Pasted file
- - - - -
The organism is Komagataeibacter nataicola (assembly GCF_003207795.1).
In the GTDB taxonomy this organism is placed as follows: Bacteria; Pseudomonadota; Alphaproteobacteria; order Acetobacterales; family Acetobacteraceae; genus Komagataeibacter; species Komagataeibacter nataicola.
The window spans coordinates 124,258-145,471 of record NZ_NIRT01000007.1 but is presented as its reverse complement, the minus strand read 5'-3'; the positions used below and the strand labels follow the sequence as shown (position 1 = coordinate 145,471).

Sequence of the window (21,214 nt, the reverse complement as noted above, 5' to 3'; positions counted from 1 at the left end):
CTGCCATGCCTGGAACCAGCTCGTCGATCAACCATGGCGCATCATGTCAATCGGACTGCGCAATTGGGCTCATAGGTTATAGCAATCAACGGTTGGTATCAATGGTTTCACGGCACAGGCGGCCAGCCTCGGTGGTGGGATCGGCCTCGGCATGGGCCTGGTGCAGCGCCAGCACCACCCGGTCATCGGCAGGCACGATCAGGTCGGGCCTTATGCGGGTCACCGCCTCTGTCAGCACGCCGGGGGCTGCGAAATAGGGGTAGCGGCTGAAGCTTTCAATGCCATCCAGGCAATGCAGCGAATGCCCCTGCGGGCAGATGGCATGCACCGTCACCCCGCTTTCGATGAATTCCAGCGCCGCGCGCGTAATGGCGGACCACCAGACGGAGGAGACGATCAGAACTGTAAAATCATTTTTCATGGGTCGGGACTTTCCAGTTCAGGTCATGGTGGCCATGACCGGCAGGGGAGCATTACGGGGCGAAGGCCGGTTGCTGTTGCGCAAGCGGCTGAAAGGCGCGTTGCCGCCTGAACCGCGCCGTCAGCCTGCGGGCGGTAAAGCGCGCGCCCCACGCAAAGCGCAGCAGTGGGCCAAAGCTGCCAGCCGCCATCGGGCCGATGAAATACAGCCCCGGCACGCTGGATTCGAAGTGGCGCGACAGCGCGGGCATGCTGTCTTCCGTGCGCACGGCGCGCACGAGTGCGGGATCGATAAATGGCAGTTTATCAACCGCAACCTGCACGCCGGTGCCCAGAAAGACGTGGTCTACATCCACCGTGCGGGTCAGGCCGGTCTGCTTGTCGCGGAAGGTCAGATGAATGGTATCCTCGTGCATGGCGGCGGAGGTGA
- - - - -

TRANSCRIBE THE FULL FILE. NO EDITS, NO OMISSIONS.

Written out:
The organism is Komagataeibacter nataicola (assembly GCF_003207795.1).
In the GTDB taxonomy this organism is placed as follows: Bacteria; Pseudomonadota; Alphaproteobacteria; order Acetobacterales; family Acetobacteraceae; genus Komagataeibacter; species Komagataeibacter nataicola.
The window spans coordinates 124,258-145,471 of record NZ_NIRT01000007.1 but is presented as its reverse complement, the minus strand read 5'-3'; the positions used below and the strand labels follow the sequence as shown (position 1 = coordinate 145,471).

Sequence of the window (21,214 nt, the reverse complement as noted above, 5' to 3'; positions counted from 1 at the left end):
CTGCCATGCCTGGAACCAGCTCGTCGATCAACCATGGCGCATCATGTCAATCGGACTGCGCAATTGGGCTCATAGGTTATAGCAATCAACGGTTGGTATCAATGGTTTCACGGCACAGGCGGCCAGCCTCGGTGGTGGGATCGGCCTCGGCATGGGCCTGGTGCAGCGCCAGCACCACCCGGTCATCGGCAGGCACGATCAGGTCGGGCCTTATGCGGGTCACCGCCTCTGTCAGCACGCCGGGGGCTGCGAAATAGGGGTAGCGGCTGAAGCTTTCAATGCCATCCAGGCAATGCAGCGAATGCCCCTGCGGGCAGATGGCATGCACCGTCACCCCGCTTTCGATGAATTCCAGCGCCGCGCGCGTAATGGCGGACCACCAGACGGAGGAGACGATCAGAACTGTAAAATCATTTTTCATGGGTCGGGACTTTCCAGTTCAGGTCATGGTGGCCATGACCGGCAGGGGAGCATTACGGGGCGAAGGCCGGTTGCTGTTGCGCAAGCGGCTGAAAGGCGCGTTGCCGCCTGAACCGCGCCGTCAGCCTGCGGGCGGTAAAGCGCGCGCCCCACGCAAAGCGCAGCAGTGGGCCAAAGCTGCCAGCCGCCATCGGGCCGATGAAATACAGCCCCGGCACGCTGGATTCGAAGTGGCGCGACAGCGCGGGCATGCTGTCTTCCGTGCGCACGGCGCGCACGAGTGCGGGATCGATAAATGGCAGTTTATCAACCGCAACCTGCACGCCGGTGCCCAGAAAGACGTGGTCTACATCCACCGTGCGGGTCAGGCCGGTCTGCTTGTCGCGGAAGGTCAGATGAATGGTATCCTCGTGCATGGCGGCGGAGGTGA